Many plastic materials do not have melting points which permit intensive heat sterilization, and those that do require heating over a period of time and then subsequent cooling. Although the problem of the coefiicient of thermal expansion in plastics may not be so marked as in the case of glass, cooling must still be accomplished and the plastic containers must be maintained under sterile conditions until filled. Similar problems arise in the case of ceramic articles.
Although some filling processes will permit hot filling many will not, thus necessitating having cool containers for filling. For example, many pharmaceuticals cannot be heated for filling and many foodstuffs would be overcooked if it were necessary to keep them hot for filling.
Inasmuch as materials such as glass, plastics and ceramics are not electrically conducting they do not lend themselves to induction heating, and dielectric heating is impractical for a surface treatment. It would therefore be desirable to have available a method for sterilizing glass, plastic, and ceramic surfaces which would not require storing and handling under sterile conditions until filled. Preferably such a method of sterilizing should be an additional step in the container filling procedure and integrated and timed with it.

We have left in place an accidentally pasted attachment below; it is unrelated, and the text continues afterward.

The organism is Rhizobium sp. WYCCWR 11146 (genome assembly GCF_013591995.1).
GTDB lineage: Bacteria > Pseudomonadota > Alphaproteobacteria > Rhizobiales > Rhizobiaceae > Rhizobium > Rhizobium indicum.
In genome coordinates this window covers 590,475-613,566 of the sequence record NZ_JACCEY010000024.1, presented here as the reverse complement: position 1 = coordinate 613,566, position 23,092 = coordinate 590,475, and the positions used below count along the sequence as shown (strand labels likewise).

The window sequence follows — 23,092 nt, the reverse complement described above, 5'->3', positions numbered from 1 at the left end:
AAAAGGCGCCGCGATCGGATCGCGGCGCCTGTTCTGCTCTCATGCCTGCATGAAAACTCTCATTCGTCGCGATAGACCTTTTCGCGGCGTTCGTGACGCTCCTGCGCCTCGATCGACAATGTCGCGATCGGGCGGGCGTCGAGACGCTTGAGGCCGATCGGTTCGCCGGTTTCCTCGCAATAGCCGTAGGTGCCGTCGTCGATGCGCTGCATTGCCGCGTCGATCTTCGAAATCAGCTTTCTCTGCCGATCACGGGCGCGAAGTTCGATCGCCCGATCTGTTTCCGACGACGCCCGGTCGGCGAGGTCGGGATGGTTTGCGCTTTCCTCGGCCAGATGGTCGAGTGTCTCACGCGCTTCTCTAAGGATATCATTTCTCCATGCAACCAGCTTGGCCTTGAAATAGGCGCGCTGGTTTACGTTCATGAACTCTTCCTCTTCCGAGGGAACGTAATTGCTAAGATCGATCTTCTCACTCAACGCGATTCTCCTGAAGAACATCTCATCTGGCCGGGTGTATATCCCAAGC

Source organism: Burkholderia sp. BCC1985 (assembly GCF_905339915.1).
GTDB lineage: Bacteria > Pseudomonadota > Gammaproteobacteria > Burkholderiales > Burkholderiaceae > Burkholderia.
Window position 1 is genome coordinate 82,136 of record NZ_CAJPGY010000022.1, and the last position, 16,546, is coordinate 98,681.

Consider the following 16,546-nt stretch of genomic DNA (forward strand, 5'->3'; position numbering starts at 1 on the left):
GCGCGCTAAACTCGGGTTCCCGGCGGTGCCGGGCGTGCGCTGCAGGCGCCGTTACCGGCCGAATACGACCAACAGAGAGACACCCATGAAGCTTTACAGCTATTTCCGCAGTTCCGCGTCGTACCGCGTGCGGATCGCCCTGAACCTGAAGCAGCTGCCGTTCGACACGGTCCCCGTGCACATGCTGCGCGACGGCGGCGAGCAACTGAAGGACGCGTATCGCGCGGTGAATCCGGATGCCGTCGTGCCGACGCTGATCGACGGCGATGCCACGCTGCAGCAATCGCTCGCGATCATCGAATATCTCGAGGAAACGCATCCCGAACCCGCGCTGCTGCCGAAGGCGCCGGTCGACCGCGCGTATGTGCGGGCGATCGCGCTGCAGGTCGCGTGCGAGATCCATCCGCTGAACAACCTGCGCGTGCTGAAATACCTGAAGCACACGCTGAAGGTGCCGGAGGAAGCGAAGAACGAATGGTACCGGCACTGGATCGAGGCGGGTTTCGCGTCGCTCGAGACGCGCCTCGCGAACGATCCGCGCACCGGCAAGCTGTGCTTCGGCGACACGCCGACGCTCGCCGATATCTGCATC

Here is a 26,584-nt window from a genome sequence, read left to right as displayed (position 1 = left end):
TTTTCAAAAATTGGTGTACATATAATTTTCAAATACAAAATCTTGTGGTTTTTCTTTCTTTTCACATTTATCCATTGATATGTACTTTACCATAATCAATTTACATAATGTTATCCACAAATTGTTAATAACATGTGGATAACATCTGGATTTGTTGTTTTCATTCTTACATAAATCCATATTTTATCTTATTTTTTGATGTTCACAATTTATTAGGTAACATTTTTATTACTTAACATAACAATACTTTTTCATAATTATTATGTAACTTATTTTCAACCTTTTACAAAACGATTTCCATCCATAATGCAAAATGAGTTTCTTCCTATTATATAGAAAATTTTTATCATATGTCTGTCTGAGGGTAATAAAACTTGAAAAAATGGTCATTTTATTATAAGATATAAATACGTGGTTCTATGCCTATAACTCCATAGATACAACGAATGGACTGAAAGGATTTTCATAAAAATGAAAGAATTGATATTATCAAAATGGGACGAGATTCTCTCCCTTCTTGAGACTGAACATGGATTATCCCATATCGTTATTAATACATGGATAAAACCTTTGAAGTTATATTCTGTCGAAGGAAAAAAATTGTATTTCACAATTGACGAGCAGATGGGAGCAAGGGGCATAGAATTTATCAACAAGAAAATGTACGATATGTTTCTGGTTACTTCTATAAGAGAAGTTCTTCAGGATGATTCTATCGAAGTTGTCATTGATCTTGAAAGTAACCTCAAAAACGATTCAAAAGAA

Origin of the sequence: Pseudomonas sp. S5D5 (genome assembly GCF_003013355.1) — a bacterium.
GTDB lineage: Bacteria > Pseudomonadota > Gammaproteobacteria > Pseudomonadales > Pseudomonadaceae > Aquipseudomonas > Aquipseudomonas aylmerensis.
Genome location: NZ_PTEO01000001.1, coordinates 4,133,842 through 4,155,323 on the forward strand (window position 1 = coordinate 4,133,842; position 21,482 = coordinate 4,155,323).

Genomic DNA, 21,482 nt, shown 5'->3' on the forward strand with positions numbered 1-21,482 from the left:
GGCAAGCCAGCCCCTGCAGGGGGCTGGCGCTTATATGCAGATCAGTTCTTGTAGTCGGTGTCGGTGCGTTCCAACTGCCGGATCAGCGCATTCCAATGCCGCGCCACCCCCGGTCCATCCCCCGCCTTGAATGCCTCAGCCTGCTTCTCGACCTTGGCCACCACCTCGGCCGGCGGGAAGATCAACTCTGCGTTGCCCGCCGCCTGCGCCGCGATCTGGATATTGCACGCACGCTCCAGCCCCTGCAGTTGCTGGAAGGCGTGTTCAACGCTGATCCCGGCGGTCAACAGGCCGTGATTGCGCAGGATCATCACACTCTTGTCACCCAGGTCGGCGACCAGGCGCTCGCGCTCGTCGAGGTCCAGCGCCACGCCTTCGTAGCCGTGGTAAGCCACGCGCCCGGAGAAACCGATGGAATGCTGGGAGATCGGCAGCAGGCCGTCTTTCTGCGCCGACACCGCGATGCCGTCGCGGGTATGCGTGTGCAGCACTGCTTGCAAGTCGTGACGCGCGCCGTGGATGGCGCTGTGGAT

It is therefore a primary object of this invention to provide an improved method of sterilizing surfaces of glass, plastics, ceramics and like materials. It is another object to provide a method of the character described which is suitable for sterilizing surfaces to render them free of microorganisms. It is yet another object of this invention to provide a method of sterilizing containers which can be incorporated into a container filling assembly line in a manner so that the containers may be sterilized immediately prior to filling, thus eliminating the necessity for storing them under sterile conditions until they can be filled.